We then looked at other tunnels. We then looked at the Amtrak Gateway Tunnel, which is of a similar design and time, and they started asking questions. And it was very much a collaborative process. What Columbia and Cornell brought to the table was international experience and precedence that had been used in Europe. The London Tunnel, the Riyadh Tunnel, Singapore Tunnel, Hong Kong Tunnel, that use a different design than we use in the United States. They don't use this, quote unquote benchwall design, which was the original architectural design, which is construction of a cement wall on the base of each side of the tunnel. In that cement wall, they run conduits, ceramic pipes. In the ceramic pipe they run the cable. The original design was done for fire protection. Since then, the fire protection codings have increased in sophistication and you no longer need cement to protect these cables from fire.

In any event, the conversations went on for hundreds of hours. And the collaborative came to the conclusion that there was a new design that they can use, which has been used before, not experimental, it has been used before in tunnels in Europe. Remarkably we can't find tunnels in the United States that have done it and I think if this actually works out, you'll see Cornell and Columbia actually do a case study on this because, the question is, why don't we do this in the United States? But, that's down the road.

But that was the collaborative conclusion. It would not require the tunnels to be closed because the scope of work is less. One tunnel would be closed weekends and nighttime, but the other tunnel would be operational so that they service seven days a week, 24 hours a day. That's where we are. They presented the plan yesterday. And the question is now, what's next? What's next is the MTA board has to vote on whether they want to pursue the plan. If they pursue the plan there's secondary questions - they'd have to renegotiate the contract with the contractors because the scope of work is different, et cetera. So there's a number of details they would have to pursue. But the first question is, does the MTA want to pursue the plan? And that requires the board to hear the plan and make the decision.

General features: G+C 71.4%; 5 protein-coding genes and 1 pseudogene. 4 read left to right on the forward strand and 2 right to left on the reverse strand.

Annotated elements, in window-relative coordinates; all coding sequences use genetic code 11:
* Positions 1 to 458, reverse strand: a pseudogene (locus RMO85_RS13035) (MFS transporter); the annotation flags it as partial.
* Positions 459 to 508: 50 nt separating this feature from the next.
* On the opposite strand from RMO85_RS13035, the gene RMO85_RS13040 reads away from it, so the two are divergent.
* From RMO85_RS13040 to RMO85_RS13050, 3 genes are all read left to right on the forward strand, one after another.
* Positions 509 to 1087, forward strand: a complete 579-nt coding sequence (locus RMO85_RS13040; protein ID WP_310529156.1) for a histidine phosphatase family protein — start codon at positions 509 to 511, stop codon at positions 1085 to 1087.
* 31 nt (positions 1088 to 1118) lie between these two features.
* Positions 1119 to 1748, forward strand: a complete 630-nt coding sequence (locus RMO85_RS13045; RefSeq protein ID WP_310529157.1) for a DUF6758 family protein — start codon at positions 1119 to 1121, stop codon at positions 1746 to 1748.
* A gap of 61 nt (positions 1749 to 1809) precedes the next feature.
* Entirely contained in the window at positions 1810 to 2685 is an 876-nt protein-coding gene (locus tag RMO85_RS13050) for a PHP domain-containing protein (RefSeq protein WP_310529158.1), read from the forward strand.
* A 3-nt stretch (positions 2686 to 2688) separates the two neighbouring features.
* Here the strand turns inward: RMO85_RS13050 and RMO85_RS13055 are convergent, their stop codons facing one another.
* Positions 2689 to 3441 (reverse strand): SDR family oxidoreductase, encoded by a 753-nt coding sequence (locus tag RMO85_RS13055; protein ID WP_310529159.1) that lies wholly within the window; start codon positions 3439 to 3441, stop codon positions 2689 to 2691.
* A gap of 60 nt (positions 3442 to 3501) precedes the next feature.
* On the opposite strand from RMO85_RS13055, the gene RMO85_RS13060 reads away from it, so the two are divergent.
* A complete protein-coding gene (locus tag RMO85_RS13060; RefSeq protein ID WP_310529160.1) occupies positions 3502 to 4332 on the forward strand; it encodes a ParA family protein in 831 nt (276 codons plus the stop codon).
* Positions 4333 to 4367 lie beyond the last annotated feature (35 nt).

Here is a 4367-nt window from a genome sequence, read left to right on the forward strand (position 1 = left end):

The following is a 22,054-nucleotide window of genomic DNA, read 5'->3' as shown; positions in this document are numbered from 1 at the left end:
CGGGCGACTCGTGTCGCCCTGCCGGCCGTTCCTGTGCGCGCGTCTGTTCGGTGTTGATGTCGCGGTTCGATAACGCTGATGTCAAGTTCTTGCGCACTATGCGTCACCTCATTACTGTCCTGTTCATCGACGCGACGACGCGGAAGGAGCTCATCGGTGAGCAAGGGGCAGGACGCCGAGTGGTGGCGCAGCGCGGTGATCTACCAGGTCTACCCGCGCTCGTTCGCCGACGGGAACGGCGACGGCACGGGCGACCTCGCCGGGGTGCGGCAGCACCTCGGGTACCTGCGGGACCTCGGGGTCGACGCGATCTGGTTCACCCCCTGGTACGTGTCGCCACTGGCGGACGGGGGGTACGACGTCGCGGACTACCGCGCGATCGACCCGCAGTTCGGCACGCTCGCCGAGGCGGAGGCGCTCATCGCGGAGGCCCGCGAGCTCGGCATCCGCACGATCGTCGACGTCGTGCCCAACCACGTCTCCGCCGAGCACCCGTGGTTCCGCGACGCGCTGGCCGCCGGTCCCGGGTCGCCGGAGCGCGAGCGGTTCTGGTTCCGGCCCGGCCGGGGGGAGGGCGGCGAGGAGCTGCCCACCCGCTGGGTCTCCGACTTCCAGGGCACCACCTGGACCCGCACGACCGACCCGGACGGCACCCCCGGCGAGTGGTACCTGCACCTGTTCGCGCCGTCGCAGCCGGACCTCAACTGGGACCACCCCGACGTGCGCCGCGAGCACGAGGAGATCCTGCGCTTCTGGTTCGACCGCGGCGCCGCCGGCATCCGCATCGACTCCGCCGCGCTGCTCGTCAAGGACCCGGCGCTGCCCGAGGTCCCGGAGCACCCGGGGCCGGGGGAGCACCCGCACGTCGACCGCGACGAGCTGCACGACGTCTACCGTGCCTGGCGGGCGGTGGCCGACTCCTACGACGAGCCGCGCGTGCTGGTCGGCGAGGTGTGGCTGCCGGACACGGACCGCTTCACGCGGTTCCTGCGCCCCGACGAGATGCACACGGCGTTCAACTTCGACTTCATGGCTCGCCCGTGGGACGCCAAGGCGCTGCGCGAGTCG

So today I'm calling on the MTA board to have an emergency meeting, hear the plan, hear what they're consultants on the tunnel project say about it, hear what the MTA senior people think about it, hear from whoever they deem relevant to hear from. But, make a decision. And do it quickly because people are making plans and time is of the essence. And if they decide to pursue this alternative plan, great. If they decide not to pursue the alternative plan, but make a decision, right? And that's probably what's most important. I can tell you that their consultants on the project all think this alternative works and makes sense because they were part of the collaborative that concluded on this plan. But, that's all irrelevant, really, because it's up to the MTA board and those 17 members which are appointed by various political entities and have their own perspectives.

But, I am calling on them to have a meeting, have a meeting right away, make it a public meeting, hear the plan, let the public hear the plan. Because New Yorkers, God bless them, can be a little skeptical and I can see why they would be skeptical in this situation. They're distrustful of government in general. This is now a much different plan. So let them hear the plan, have a fulsome conversation, make a decision and go. Indecision is a decision. The decision to do nothing is a decision. I believe in affirmative decisions. Hear the plan, let the public see it, hear it, ask questions, make a decision, take a path and let's go.